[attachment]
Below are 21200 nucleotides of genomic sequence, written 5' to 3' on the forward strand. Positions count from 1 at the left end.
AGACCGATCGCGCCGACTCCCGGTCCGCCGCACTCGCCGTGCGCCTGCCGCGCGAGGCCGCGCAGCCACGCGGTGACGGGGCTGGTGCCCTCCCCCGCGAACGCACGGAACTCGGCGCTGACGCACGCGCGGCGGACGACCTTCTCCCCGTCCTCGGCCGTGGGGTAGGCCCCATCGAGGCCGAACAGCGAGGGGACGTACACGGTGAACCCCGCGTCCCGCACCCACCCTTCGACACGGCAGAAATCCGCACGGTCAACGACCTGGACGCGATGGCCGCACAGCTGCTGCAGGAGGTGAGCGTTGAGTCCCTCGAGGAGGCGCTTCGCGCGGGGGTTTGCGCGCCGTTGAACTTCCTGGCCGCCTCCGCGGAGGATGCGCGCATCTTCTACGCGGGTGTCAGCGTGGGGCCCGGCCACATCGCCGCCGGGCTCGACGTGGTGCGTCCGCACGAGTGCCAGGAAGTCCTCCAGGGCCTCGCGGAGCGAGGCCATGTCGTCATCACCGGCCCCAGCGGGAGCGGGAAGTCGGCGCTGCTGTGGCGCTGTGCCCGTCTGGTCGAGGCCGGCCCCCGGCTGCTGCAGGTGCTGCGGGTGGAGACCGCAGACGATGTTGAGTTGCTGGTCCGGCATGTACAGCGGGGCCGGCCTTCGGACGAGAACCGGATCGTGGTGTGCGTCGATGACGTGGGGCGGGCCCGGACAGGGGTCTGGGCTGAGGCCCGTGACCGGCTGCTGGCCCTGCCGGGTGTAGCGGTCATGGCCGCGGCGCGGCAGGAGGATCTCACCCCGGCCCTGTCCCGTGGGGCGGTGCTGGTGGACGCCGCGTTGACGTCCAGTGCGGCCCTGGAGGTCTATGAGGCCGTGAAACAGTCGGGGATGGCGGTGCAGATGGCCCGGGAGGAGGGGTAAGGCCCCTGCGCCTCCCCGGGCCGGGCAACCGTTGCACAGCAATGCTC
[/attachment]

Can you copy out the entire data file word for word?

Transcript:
Below are 21200 nucleotides of genomic sequence, written 5' to 3' on the forward strand. Positions count from 1 at the left end.
AGACCGATCGCGCCGACTCCCGGTCCGCCGCACTCGCCGTGCGCCTGCCGCGCGAGGCCGCGCAGCCACGCGGTGACGGGGCTGGTGCCCTCCCCCGCGAACGCACGGAACTCGGCGCTGACGCACGCGCGGCGGACGACCTTCTCCCCGTCCTCGGCCGTGGGGTAGGCCCCATCGAGGCCGAACAGCGAGGGGACGTACACGGTGAACCCCGCGTCCCGCACCCACCCTTCGACACGGCAGAAATCCGCACGGTCAACGACCTGGACGCGATGGCCGCACAGCTGCTGCAGGAGGTGAGCGTTGAGTCCCTCGAGGAGGCGCTTCGCGCGGGGGTTTGCGCGCCGTTGAACTTCCTGGCCGCCTCCGCGGAGGATGCGCGCATCTTCTACGCGGGTGTCAGCGTGGGGCCCGGCCACATCGCCGCCGGGCTCGACGTGGTGCGTCCGCACGAGTGCCAGGAAGTCCTCCAGGGCCTCGCGGAGCGAGGCCATGTCGTCATCACCGGCCCCAGCGGGAGCGGGAAGTCGGCGCTGCTGTGGCGCTGTGCCCGTCTGGTCGAGGCCGGCCCCCGGCTGCTGCAGGTGCTGCGGGTGGAGACCGCAGACGATGTTGAGTTGCTGGTCCGGCATGTACAGCGGGGCCGGCCTTCGGACGAGAACCGGATCGTGGTGTGCGTCGATGACGTGGGGCGGGCCCGGACAGGGGTCTGGGCTGAGGCCCGTGACCGGCTGCTGGCCCTGCCGGGTGTAGCGGTCATGGCCGCGGCGCGGCAGGAGGATCTCACCCCGGCCCTGTCCCGTGGGGCGGTGCTGGTGGACGCCGCGTTGACGTCCAGTGCGGCCCTGGAGGTCTATGAGGCCGTGAAACAGTCGGGGATGGCGGTGCAGATGGCCCGGGAGGAGGGGTAAGGCCCCTGCGCCTCCCCGGGCCGGGCAACCGTTGCACAGCAATGCTC